NASA will hold a media teleconference at 4 p.m. EDT today on Tuesday, April 5, to provide another update on the final major test with the agency’s mega Moon rocket and Orion spacecraft at the launch pad ahead of the uncrewed Artemis I lunar mission. Audio of the teleconference will stream live on the agency’s website.
During the approximate two-day test known as a wet dress rehearsal, NASA encountered an issue Monday, April 4, with a panel on the mobile launcher that controls the core stage vent valve. The purpose of the valve is to relieve pressure from the rocket’s core stage during tanking. NASA’s launch director made the call to stop the test given the time to resolve the issue as teams were nearing the end of their shifts.
At the time the test ended, the team had loaded about 50% of the liquid oxygen into the Space Launch System rocket core stage. Teams are reviewing range availability and the time needed to turn systems around before determining another attempt to conduct the wet dress rehearsal.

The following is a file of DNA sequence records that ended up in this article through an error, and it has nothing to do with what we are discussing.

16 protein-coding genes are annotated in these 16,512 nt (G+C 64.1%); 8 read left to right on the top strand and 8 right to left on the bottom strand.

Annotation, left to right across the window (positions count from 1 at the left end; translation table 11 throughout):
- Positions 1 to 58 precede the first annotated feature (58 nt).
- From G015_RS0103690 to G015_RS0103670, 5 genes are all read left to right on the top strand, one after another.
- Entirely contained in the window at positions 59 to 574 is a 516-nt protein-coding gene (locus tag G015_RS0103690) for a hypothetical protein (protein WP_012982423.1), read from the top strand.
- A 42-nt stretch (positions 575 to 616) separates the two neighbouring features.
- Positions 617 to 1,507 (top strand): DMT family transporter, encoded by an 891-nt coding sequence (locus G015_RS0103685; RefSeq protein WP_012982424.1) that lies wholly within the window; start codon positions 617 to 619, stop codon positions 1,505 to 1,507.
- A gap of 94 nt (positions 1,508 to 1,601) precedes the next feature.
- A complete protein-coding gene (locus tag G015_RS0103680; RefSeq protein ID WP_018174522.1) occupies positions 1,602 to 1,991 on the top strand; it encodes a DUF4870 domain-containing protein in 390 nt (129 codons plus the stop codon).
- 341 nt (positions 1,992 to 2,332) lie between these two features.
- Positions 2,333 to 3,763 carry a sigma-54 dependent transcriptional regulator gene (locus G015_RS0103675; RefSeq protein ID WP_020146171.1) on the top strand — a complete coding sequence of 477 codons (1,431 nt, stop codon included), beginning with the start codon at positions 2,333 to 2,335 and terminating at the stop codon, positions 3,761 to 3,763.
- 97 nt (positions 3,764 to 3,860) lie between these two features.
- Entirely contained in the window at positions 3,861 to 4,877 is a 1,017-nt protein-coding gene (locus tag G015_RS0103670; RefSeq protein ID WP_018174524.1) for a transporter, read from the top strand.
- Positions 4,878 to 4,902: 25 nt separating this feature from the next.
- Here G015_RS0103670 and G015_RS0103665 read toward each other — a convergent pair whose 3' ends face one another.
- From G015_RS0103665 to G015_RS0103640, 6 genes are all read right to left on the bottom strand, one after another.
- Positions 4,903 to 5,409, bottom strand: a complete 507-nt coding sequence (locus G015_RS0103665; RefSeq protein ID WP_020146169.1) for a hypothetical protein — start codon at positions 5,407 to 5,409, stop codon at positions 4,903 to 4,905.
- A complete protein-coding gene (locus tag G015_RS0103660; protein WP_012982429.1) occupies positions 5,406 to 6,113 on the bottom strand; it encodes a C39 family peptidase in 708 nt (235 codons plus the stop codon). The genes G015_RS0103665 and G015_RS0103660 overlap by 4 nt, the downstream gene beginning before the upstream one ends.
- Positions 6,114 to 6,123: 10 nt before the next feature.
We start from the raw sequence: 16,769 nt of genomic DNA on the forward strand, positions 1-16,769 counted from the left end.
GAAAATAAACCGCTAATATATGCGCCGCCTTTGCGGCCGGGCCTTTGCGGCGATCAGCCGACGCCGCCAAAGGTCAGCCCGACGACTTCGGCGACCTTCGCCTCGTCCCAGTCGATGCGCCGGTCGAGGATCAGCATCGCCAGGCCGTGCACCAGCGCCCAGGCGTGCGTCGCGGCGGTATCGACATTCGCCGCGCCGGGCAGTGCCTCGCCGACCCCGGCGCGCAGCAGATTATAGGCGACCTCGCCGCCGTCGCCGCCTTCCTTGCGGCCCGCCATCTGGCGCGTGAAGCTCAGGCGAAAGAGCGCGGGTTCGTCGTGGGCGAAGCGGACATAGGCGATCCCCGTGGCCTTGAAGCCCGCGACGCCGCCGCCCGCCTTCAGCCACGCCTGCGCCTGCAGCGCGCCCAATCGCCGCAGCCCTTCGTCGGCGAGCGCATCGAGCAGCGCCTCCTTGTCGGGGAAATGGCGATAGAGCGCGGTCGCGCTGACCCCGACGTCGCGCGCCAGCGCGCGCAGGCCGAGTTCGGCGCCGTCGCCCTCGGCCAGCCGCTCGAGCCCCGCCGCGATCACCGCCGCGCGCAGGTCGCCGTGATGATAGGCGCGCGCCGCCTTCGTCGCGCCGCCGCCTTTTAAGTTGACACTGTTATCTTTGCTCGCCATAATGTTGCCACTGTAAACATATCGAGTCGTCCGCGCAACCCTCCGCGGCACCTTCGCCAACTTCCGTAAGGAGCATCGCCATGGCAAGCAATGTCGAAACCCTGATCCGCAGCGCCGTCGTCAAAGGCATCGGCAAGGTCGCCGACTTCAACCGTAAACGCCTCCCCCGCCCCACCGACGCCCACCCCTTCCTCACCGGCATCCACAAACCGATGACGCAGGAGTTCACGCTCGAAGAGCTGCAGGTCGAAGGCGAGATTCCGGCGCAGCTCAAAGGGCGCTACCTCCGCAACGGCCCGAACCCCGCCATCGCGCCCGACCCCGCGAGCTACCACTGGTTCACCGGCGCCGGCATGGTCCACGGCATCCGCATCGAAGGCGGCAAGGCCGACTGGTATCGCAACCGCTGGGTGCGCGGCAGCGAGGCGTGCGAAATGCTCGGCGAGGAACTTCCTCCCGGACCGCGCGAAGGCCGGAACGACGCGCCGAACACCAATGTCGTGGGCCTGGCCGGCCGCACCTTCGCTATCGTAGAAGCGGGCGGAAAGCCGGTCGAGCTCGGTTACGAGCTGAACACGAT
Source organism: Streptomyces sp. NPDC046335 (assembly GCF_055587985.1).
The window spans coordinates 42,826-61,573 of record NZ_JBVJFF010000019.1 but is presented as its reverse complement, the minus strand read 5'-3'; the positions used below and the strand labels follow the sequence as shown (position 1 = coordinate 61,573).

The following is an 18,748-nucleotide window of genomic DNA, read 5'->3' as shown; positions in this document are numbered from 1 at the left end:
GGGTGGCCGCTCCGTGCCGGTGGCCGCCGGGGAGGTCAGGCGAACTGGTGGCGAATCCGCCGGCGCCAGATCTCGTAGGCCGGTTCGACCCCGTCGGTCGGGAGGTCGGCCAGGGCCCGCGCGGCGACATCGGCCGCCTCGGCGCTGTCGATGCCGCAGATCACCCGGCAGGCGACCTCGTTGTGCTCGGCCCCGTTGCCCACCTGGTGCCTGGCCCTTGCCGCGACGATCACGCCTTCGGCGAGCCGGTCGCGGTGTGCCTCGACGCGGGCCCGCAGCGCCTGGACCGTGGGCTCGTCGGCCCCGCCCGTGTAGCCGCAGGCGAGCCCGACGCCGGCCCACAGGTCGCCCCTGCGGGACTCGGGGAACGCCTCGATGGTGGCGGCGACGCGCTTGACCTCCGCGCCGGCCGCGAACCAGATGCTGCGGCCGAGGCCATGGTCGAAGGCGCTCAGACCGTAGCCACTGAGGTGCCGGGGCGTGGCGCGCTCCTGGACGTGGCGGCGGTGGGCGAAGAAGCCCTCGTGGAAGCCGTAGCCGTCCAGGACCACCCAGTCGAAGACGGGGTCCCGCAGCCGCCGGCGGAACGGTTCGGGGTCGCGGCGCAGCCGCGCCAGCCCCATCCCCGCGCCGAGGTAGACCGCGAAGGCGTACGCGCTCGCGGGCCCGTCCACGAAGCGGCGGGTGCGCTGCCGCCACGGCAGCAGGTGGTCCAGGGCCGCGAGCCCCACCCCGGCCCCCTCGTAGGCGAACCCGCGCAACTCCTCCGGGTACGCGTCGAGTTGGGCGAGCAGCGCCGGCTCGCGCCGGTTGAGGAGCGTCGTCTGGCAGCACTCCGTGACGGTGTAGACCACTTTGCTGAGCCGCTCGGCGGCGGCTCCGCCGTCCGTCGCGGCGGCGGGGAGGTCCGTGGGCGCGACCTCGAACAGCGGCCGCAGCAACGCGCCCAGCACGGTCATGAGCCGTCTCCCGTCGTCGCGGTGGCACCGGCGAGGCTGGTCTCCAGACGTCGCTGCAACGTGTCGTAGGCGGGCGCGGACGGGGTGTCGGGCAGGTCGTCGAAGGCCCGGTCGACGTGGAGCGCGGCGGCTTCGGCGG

Teleconference participants include:
- Tom Whitmeyer, deputy associate administrator for Common Exploration Systems Development, NASA Headquarters in Washington
- Mike Sarafin, Artemis mission manager, NASA Headquarters
- Charlie Blackwell-Thompson, Artemis launch director, Exploration Ground Systems Program, NASA’s Kennedy Space Center in Florida
To participate by telephone, media must RSVP to NASA no later than one hour prior to the start of the event to: email@example.com.
The test is designed to demonstrate the ability to conduct a full launch countdown at Kennedy’ Launch Pad 39B, including loading and draining cryogenic, or supercold, propellants into the Artemis I rocket. The dress rehearsal initially began April 1 and was previously stopped Sunday, April 3, to troubleshoot issues with two fans required to help pressurize the mobile launcher ahead of cryogenic propellant loading operations, and resumed a day later.
Through Artemis missions, NASA will land the first woman and the first person of color on the Moon, paving the way for a long-term lunar presence and serving as a steppingstone on the way to Mars.
For updates, follow along on NASA’s Artemis blog at: